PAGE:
Astronomy News

Courtesy of Science Daily

Welcome to Sea and Sky's Astronomy News. Here you can find links to the latest space news headlines on the topic of astronomy. Click on any yellow title below to view the full news article. The news article will open in a new browser window. Simply close the browser window when you are finished reading the article to return to the news article listing. You can use the "Click for More" link to go to a page with more news headlines.


Astronomy News -- ScienceDaily
Updated : Wed, 27 May 2015 07:10:25 EDT

Supernovas help 'clean' galaxies
Astronomers have found that the black holes located at the cores of galaxies launch fountains of charged particles, which can stir up gas throughout the galaxy and temporarily interrupt star formation. But unless something intervenes, the gas will eventually cool and start forming stars again.
Publ.Date : Tue, 26 May 2015 15:57:20 EDT

Hubble revisits tangled NGC 6240
NGC 6240 lies 400 million light-years away in the constellation of Ophiuchus (The Serpent Holder). This galaxy has an elongated shape with branching wisps, loops and tails. This mess of gas, dust and stars bears more than a passing resemblance to a butterfly and a lobster. New research is untangling the reasons for its odd shape.
Publ.Date : Mon, 25 May 2015 10:08:10 EDT

Auroras on Mars
One day, when humans go to Mars, they might find that, occasionally, the Red Planet has green skies. NASA's MAVEN spacecraft has detected evidence of widespread auroras in Mars's northern hemisphere. Unlike Earth, Mars does not have a global magnetic field that envelops the entire planet. Instead, Mars has umbrella-shaped magnetic fields that sprout out of the ground like mushrooms, here and there, but mainly in the southern hemisphere. These umbrellas are remnants of an ancient global field that decayed billions of years ago.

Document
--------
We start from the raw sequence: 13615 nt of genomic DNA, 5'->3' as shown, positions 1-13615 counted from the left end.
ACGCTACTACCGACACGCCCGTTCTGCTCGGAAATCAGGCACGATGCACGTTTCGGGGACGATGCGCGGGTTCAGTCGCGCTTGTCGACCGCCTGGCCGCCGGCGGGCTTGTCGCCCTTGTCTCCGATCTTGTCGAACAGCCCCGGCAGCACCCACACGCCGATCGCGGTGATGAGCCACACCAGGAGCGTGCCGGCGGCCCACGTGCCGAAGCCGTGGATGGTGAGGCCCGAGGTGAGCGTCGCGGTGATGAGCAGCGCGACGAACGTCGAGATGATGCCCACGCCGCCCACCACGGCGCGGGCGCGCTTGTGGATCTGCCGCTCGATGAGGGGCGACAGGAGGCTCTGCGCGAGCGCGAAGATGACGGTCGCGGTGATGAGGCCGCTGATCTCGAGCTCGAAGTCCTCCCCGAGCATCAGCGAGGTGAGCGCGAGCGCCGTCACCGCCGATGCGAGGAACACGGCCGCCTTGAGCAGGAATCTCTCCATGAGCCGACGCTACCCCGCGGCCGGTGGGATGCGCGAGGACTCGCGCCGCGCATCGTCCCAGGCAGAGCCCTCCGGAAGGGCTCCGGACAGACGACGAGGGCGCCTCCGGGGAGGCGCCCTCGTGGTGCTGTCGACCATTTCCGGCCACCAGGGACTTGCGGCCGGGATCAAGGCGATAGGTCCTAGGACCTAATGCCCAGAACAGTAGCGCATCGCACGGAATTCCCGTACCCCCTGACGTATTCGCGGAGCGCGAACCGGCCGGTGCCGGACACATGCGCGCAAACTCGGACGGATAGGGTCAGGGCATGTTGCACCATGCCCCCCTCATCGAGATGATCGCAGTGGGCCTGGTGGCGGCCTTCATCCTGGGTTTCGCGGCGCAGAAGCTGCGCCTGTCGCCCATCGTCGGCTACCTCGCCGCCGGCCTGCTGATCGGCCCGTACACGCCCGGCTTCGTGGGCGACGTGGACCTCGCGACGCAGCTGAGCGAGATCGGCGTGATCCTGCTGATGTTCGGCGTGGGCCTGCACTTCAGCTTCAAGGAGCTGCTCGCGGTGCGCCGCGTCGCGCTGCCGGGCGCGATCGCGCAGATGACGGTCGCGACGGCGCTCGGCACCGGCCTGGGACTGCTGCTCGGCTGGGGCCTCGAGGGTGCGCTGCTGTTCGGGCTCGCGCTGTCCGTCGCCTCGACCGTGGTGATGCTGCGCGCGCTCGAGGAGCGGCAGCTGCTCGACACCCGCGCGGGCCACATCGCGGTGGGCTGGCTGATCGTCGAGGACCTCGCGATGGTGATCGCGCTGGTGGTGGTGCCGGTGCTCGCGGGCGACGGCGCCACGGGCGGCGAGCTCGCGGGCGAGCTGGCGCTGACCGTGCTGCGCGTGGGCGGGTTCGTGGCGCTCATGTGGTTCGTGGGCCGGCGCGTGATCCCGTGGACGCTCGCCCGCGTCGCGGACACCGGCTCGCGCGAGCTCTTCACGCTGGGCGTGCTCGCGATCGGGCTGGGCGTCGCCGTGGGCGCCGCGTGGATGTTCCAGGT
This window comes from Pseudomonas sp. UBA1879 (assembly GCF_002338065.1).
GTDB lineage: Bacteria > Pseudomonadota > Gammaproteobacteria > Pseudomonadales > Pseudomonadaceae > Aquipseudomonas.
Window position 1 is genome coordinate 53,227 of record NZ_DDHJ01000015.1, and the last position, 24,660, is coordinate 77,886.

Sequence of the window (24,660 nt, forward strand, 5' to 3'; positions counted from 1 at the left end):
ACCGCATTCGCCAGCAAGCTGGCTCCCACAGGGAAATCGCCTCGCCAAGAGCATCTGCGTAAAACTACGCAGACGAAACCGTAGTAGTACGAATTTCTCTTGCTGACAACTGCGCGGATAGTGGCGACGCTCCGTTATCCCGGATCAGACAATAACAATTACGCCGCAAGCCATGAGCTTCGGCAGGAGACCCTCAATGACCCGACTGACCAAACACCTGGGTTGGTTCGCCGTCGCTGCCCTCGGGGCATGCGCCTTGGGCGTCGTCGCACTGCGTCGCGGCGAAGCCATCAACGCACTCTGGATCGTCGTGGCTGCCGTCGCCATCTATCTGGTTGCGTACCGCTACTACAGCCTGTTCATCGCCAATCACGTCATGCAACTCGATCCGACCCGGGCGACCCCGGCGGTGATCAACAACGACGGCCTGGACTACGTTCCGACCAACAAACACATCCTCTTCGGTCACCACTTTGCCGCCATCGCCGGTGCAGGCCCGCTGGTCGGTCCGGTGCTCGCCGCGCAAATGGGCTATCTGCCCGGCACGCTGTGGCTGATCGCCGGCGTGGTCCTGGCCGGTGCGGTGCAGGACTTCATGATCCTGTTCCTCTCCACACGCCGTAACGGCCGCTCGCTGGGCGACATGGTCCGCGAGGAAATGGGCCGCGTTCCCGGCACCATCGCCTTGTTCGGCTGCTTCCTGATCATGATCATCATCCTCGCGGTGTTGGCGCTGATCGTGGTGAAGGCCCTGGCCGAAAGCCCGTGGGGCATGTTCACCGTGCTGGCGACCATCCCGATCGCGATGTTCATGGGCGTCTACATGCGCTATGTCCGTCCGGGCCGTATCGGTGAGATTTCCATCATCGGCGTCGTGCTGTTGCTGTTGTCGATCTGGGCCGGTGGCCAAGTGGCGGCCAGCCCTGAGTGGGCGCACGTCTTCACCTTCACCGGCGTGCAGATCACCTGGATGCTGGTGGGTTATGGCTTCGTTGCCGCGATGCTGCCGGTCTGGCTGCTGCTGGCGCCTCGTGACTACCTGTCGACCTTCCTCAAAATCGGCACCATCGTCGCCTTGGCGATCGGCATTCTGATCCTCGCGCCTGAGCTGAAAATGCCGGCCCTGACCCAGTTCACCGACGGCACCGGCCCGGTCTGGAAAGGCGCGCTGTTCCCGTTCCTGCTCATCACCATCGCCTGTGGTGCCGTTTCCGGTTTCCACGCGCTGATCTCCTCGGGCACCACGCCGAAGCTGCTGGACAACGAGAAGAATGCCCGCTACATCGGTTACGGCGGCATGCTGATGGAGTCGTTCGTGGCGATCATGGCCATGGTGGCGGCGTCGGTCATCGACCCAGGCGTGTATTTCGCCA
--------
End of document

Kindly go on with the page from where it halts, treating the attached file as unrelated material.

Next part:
Publ.Date : Sat, 23 May 2015 10:21:04 EDT

Most luminous galaxy in universe discovered
A remote galaxy shining brightly with infrared light equal to more than 300 trillion suns has been discovered using data from NASA's Wide-field Infrared Survey Explorer, or WISE. The galaxy, which belongs to a new class of objects recently discovered by WISE -- nicknamed extremely luminous infrared galaxies, or ELIRGs -- is the most luminous galaxy found to date.
Publ.Date : Thu, 21 May 2015 13:35:36 EDT

One-of-a-kind star discovered, nicknamed 'Nasty'
Astronomers have spent decades trying to determine the oddball behavior of an aging star nicknamed "Nasty 1" residing in our Milky Way galaxy. Looking at the star using NASA's Hubble Space Telescope, astronomers had expected to see a bipolar outflow of twin lobes of gas from the star. The astronomers were surprised, however, to find a pancake-shaped disk of gas encircling the star. The vast disk is nearly 1,000 times the diameter of our solar system.
Publ.Date : Thu, 21 May 2015 13:35:17 EDT

Galaxy’s snacking habits revealed